Basically, you have to focus your eyes BEHIND the screen, while looking at the image ON the screen. It's not quite as easy as you might think, because you have to "override" your natural tendency to focus on the screen.
I don't think RDS's should really cause eye-strain, because you are actually looking behind the screen and your eyes should be more relaxed than if yo were looking at the screen. If you use this program, and do get eye-strain. I take no responsibility. By using this program, you agree...etc...etc. heh heh heh- now where have I seen THAT before?
Look at the crosses at the bottom of the screen. Now un-focus your eyes, and look "behind" the screen. The crosses should separate and become four crosses. Shift the focus of your eyes until the two middle crosses are on top of each other, and you see three crosses. Look at the middle one- it should appear further away (or closer if you are looking at the RDS backwards)
( You can view an RDS in reverse- by focusing in front of the image, you form a large X-shape between your eyes and the dots- the lines of vision cross and you see the image at the vertex of the X, nearer than the screen. Although this works fine, for some reason it does not give the same effect. Although your eyes are seeing the image the same size - the one on the screen doesn't change - your brain will convince you that an image seen "behind" the screen is larger than the one "in front of" the screen simply because of distance. This makes the vertical relief more exaggerated on the further one, and just looks better. You will also see the images in reverse- ie a hill will be a valley and vice versa. Although not usually too important, this makes a BIG difference when looking at an RDS of, for instance, a human face. I can see RDS's both ways, and believe me, faces look pretty weird viewed backwards! Sorry- no faces in my simple program; see the section near the end.)
Anyway, once you can see the middle cross, the trick is to look at the image above WITHOUT ALTERING THE FOCUS OF YOUR EYES. This is probably the most difficult part of trying to see an RDS. If you find you can't look up without altering your focus, try without looking at the crosses. ie Just focus behind the screen while looking at the image -not the crosses- and use the crosses only once in a while to check whether your focus is correct or not.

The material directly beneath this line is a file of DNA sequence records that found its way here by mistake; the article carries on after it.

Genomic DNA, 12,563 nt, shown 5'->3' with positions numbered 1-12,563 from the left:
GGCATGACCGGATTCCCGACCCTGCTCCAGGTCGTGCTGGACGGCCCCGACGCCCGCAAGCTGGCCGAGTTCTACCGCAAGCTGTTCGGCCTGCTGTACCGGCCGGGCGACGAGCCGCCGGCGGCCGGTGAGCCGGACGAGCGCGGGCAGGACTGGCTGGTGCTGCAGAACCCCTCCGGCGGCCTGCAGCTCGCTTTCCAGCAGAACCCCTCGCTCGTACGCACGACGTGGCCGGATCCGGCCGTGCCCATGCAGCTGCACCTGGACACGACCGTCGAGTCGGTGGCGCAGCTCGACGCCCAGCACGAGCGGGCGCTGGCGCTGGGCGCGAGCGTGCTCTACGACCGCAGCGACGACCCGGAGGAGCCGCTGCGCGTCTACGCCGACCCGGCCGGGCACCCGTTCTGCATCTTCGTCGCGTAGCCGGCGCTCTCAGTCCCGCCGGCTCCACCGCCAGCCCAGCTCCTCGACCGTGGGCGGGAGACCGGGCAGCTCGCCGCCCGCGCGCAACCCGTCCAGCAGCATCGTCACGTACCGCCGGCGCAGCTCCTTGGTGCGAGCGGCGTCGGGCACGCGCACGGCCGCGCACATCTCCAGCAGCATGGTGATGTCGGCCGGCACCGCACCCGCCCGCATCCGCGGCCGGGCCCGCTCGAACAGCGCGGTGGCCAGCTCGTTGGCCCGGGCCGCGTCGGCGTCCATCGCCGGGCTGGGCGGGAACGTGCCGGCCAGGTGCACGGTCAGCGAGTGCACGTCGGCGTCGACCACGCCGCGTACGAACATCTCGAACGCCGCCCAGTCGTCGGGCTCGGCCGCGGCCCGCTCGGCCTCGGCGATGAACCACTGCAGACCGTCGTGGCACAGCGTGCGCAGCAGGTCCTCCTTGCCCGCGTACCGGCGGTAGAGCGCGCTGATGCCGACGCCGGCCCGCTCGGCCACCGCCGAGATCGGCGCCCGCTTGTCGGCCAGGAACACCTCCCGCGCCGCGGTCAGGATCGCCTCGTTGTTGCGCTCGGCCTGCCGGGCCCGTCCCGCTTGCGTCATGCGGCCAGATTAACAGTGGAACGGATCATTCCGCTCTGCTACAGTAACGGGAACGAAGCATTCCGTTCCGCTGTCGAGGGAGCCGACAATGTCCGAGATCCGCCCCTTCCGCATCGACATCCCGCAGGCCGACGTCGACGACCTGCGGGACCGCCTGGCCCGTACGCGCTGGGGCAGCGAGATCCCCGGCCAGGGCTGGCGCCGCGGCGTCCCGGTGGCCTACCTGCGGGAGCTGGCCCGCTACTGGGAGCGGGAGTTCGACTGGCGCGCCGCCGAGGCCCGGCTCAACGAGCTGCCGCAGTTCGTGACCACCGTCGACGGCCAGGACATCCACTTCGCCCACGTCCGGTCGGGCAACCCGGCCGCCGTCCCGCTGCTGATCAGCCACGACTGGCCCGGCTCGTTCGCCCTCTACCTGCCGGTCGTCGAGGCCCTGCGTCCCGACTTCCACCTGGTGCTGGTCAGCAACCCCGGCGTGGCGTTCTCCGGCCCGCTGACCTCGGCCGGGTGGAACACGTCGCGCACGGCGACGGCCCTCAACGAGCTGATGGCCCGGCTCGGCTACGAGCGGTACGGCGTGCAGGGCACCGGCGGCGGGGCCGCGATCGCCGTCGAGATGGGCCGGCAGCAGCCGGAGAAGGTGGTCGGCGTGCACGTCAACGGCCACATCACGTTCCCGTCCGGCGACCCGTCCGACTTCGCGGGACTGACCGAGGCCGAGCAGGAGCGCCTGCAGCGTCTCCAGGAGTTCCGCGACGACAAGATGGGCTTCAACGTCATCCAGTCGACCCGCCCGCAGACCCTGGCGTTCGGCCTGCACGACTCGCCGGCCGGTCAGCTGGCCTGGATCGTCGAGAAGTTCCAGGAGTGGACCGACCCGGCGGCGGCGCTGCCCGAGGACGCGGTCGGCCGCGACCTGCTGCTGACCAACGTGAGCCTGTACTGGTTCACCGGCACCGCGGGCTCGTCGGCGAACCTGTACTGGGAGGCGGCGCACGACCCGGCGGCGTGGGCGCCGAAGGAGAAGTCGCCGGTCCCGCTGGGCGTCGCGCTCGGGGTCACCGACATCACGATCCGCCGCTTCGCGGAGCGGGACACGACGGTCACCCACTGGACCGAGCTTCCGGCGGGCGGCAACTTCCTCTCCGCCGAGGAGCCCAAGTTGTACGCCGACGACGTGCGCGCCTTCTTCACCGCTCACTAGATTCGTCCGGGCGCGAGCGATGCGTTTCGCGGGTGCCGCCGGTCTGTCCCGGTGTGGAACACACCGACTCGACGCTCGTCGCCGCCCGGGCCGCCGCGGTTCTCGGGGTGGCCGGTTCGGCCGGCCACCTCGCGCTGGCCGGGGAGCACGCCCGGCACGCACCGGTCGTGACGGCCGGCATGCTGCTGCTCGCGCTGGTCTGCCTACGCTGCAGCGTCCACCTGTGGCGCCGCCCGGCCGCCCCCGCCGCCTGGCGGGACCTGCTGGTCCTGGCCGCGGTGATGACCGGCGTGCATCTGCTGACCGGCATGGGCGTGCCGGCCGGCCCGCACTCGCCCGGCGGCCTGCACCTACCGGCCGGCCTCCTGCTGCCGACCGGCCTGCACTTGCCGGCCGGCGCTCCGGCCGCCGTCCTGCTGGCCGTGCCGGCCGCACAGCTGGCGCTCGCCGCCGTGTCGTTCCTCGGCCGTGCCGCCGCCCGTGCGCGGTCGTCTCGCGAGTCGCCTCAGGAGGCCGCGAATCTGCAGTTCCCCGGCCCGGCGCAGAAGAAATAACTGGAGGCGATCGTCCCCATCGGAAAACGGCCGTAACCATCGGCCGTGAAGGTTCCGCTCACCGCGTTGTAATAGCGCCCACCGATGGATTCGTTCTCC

Some other tricks: Try looking at an object about twice as far away from your eyes as the screen is, over the top of the screen. Focus on it, and then slowly lower your eyes to the screen.
Whatever you try, it will probably not work immediately, but if you understand what you are supposed to be doing, you should have it in a couple of seconds.
Good Luck, and try not to stare at the old computer screen for too long!
Written in Turbo-C, the program is quite simple. The main function sets up the graphics mode, using standard BGI graphics. (Yes, there are nicer ways, but I wanted it to be fairly general.) It sets up some global variables like the maximum X and Y values, the midpoint-of-screen X and Y values, and the number of pixels in X or Y that make up "1000" units. The original program used a 640 by 200 screen, and these values were coded in as numbers. I have replaced all numbers with variables or expressions, so it will work on any screen (as long as its actual physical dimensions are similar.) For instance, "20" in the original program becomes ( iX1K / 50 ) or ( iY1K / 50 ) depending on whether we are dealing with X- or Y-dimensions... messy, but it works!
The main program then calls the routine that actually draws the dots, passing it a pointer to the function it must call to find out the distance between identical points at any (x,y) location. By changing this to point to your own function, you can make almost any shape.
I have seen RDS's of a human face, and also Mandelbrot sets. A mandelbrot should not be too difficult.
Feel free to change or warp the program in whatever way you want, but give me credit, and please try to send me any improvements!
All the information came from a South African magazine called:
"archimedes Die natuurwetenskaptydskrif vir die hele gesin The natural-science magazine for the whole family"
(Punctuation is as on the magazine)
The articles were written by Walter Meyer and Lotz Strauss, Physics Department University of Pretoria. They appeared in the January and May issues in 1992.
The original articles were written in afrikaans, as was the program they supplied, written in BASIC. (My program does not look all that much like the original at all!)
The written description of RDS's above is completely my own, however. It was the articles that got me interested in RDS's, but the January issue simply had the "eggbox" RDS and no descriptions. I figured out how they worked before the May issue came out. In other words, my description is completely by me- it is not adapted or translated from theirs!
As I said above, my FidoNet address is 1:362/1203.2 Please send me mail- I've just got the point running, so mail would really make my day! (It might even get to me!)
Good luck, and try not to stare at your screen for TOO long!
This is part of the Graphics Without Greek collection in the home pages of Dan Lyke , reachable at firstname.lastname@example.org